Long before I knew its name, I understood its words—the soft sighing of the sacred crystal’s song. It seemed to speak to me from the heavens, so small…so quiet.
And yet, somehow I never struggled to decipher its whispers—those sweet, gentle words and tender assurances—so comforting...like the calm condolences of my own dear mater and pater.
When I raged, the crystal’s voice would calm; when I wailed, it would soothe—an elixir for my unsettled heart. When my stomach knotted from hunger, the crystal always untangled my worries, offering food for my starved lips and assurance for my weary mind.
In this blighted world, its presence was all I needed.
In truth, it wasn’t as if this world actually needed me. I was nothing to Ailur…just a lone orphan living lost in her mysterious lands—another hungry mouth to feed and an unfortunate creature destined to slowly die from the moment I took my first breath.
Some recoil at talk of death, but to die slowly here was a gift, for so many had already perished far too quickly in the great city of Lyumina. Were I to die too, what was one more sad soul to join the sleeping dead?
In my humble opinion, the Lyuminan Anagativa—my own people—were filled with arrogance…consumed by a haughty hubris born from a clan of creatures who fancied themselves gods.
In their lust for the light, they had brought the sky down upon their own holy heads. In their search for enlightenment, they’d brought a raging chaos instead.
I myself rejected the light-lust…and so, as the electric storm raged above our village and lightening lashed at our doorsteps, I was left to my own isolated existence.
But even in such solitude, I was not alone, for the familiar calm of Prakala—the sacred shard of crystal around which our Lyuminan ancestors had formed this clan—had always proven to be a steadfast companion. As the others clung to survival, I clung to her, my great, glittering guardian…my constant, crystalline comrade.
As a young Anagativa even, the first word I ever uttered was her name—a name that I, in time, realized only I knew, for no other seemed able to hear Prakala speak, let alone understand her song. I never asked why, but for so long she too had been ignored by the haughty Lyuminans, so perhaps that was the reason…
In any case, I didn’t blame her for ignoring them too…both in their glory and then also in their despair.
In truth, I came to revel in my sole understanding of Prakala. She spoke to me not with actual words, but in a complicated language of thought and emotion—much more poignant and precise a pattern than any clumsy word could be.
I was content in such an existence. I was happy…but sadly, happiness is transitory.
Just as my people had once been kings of creation, they ultimately were laid low by their own selfish urges. Eventually, so too came my own time for tears…but it did not come from the fractured souls of the Lyuminans, nor from the rodent-like Kotakayan foes who beamed from the shadows at our oblivion.
Instead, it came from Prakala herself…my teacher, my parent, and now…my betrayer.
Though I had finally grown content in my solitude by her side, Prakala explained that in order to preserve the very future of my people, I must leave this Lyumina capital to master the knowledge of the six clans and protect the magic of the shattered sacred crystal.
Otherwise, we’d all eventually perish in our lust for absolute power.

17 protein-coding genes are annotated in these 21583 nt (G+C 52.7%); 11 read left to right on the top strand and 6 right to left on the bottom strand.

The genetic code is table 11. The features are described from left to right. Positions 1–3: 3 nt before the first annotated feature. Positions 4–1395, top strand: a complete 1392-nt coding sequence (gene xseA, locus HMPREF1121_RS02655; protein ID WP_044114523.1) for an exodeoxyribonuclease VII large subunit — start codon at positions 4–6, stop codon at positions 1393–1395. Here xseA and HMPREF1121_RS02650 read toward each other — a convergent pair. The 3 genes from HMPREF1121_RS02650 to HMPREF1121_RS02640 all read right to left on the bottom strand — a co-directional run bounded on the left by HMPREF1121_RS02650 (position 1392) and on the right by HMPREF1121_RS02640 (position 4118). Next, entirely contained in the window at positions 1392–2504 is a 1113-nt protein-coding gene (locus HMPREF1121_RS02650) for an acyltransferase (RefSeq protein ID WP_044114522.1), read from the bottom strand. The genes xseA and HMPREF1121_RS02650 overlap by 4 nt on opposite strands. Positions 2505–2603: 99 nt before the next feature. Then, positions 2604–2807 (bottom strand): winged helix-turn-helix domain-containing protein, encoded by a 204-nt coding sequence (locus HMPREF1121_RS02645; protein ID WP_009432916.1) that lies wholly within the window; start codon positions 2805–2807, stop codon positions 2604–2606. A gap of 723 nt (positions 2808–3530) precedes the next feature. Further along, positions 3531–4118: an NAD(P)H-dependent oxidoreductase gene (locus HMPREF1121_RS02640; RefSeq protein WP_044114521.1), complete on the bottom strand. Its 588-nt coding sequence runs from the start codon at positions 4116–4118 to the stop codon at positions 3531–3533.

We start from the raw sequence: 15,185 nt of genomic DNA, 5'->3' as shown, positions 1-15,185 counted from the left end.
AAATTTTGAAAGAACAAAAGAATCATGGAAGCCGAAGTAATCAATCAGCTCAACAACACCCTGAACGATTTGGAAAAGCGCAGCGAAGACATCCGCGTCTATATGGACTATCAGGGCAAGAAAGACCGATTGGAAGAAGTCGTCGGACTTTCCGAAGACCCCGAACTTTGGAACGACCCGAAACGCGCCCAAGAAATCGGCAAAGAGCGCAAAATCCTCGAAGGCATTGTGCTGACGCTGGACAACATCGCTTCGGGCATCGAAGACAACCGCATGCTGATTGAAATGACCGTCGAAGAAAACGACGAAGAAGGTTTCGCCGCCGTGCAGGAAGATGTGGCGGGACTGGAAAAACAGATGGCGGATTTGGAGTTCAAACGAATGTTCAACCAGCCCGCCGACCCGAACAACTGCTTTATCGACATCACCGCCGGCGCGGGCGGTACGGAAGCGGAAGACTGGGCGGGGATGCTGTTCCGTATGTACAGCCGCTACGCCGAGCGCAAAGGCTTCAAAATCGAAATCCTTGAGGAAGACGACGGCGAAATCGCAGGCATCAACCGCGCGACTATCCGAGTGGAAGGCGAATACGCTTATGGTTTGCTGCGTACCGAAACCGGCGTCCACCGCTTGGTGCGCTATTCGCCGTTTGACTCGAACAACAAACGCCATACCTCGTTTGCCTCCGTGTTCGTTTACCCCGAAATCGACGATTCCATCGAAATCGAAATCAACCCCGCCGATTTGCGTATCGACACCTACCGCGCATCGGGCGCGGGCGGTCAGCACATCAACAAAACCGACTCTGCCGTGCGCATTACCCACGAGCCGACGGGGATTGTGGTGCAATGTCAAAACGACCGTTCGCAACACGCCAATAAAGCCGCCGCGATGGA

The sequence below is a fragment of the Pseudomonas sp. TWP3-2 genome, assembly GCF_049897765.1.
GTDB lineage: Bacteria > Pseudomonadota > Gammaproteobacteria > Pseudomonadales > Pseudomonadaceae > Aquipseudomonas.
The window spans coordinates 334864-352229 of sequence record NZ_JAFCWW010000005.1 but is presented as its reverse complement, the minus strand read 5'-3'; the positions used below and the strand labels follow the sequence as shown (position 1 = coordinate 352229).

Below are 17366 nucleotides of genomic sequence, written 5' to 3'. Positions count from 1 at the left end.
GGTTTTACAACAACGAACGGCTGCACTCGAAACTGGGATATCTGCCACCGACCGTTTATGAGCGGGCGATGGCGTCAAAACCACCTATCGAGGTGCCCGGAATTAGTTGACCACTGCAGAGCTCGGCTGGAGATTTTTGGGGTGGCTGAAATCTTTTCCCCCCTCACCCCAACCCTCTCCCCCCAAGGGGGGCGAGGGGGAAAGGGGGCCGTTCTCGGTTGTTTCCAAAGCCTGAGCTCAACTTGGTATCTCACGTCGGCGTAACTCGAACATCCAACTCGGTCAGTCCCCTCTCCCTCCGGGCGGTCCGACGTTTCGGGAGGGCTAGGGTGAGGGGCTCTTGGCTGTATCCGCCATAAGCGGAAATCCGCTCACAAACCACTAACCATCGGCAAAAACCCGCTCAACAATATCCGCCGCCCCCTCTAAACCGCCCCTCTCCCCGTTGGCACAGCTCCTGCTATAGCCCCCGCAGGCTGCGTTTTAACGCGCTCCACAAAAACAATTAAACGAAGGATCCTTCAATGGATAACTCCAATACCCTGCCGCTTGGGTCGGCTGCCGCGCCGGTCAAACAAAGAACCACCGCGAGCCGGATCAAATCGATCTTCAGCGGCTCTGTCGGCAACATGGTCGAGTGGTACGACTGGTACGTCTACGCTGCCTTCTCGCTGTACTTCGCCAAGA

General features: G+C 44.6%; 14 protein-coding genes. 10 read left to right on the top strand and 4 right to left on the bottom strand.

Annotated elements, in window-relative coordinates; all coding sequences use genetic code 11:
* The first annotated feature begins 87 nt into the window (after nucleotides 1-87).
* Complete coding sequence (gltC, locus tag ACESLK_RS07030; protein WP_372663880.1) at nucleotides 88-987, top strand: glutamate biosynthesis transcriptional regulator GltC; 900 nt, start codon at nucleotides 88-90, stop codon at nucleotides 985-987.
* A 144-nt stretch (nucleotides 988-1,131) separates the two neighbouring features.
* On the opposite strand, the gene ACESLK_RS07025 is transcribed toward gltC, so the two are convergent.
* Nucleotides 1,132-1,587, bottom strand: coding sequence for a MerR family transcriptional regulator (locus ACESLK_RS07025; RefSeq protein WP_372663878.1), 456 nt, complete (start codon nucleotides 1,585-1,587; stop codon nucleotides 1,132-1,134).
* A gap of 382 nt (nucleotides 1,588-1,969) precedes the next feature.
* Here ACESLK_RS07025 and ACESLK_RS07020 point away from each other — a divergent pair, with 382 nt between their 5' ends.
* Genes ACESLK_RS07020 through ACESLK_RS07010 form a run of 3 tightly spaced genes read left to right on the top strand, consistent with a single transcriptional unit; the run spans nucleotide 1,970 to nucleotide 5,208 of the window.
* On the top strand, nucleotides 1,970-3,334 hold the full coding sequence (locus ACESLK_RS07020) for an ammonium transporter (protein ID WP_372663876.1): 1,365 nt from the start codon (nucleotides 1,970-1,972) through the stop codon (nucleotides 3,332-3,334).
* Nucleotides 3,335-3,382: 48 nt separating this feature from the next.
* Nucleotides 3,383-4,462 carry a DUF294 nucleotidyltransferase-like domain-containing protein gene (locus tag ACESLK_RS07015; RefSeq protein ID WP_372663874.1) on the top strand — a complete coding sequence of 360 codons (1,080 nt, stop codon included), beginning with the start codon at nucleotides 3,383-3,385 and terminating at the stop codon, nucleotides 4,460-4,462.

I grew fearful. Prakala had raised me all these years and now she was seemingly casting me aside. Though she prettied up her words and spoke to me of self-sacrifice in the pursuit of a greater salvation, she was unable to mask the gut-wrenching truth—that I must leave her side…the only companionship I had ever truly known.
Though she confirmed what I had long suspected—that not all could speak to and understand her will—I didn’t want to believe what Prakala was asking of me.
...I didn’t want to leave her.
But Prakala urged me to protect her, for I was special; I was the only Lyuminan born a true Kristalan—a conduit between the sacred crystal and the rest of the world, for very few possessed the innate gift of Kristala at birth.
Until now, many had twisted Prakala and her shard sisters’ words, speaking in the great, sacred crystal’s place instead of in its service. Those who could not truly understand the crystal’s language had made pronouncements and proclamations in its stead, filling the heads and hearts of common Anagativans with lofty nonsense and foolish pride.
Prakala explained that the sheer ignorance of my fellow Anagativans is what had now plummeted us into the deepest despair we’d yet known. To preserve a future for ourselves in Ailur, those like me—the true Kristalans—must do as Ellaria of the Nisarga had done before us and emerge as the rightful masters of the crystal’s sacred magic and serve as the keepers of all Anagativan clan knowledge.
Though I truly could not bear to leave her side, I eventually mustered the courage to leave Prakala and the only home I’d ever truly known.
To green Nisarga I traveled, on the path Ellaria had tread so long ago...and then beyond to Tandara, Myrtuna, Keoza, Sykomana. I mastered each magic and finessed each blade, conferring with each of Prakala’s crystalline sisters along the way.
Slowly, I grew rich in wisdom, excelling in learning and ultimately leaving behind the young Anagativa I once was for someone much wiser…someone who had proven her worth.
I certainly did not understand the why behind my journey when I first began, and in truth…I still sometimes find myself questioning, even now as I serve as one of the elite Raksaka warriors.
What I do know is that the only way we can truly guarantee a future for the Anagativan race and all the precious creatures of Ailur is in learning to harness the gift of Kristala—in truly listening to the ancient song of the sacred crystals so that we might one day better understand the true essence and meaning of this delicate dance we call life.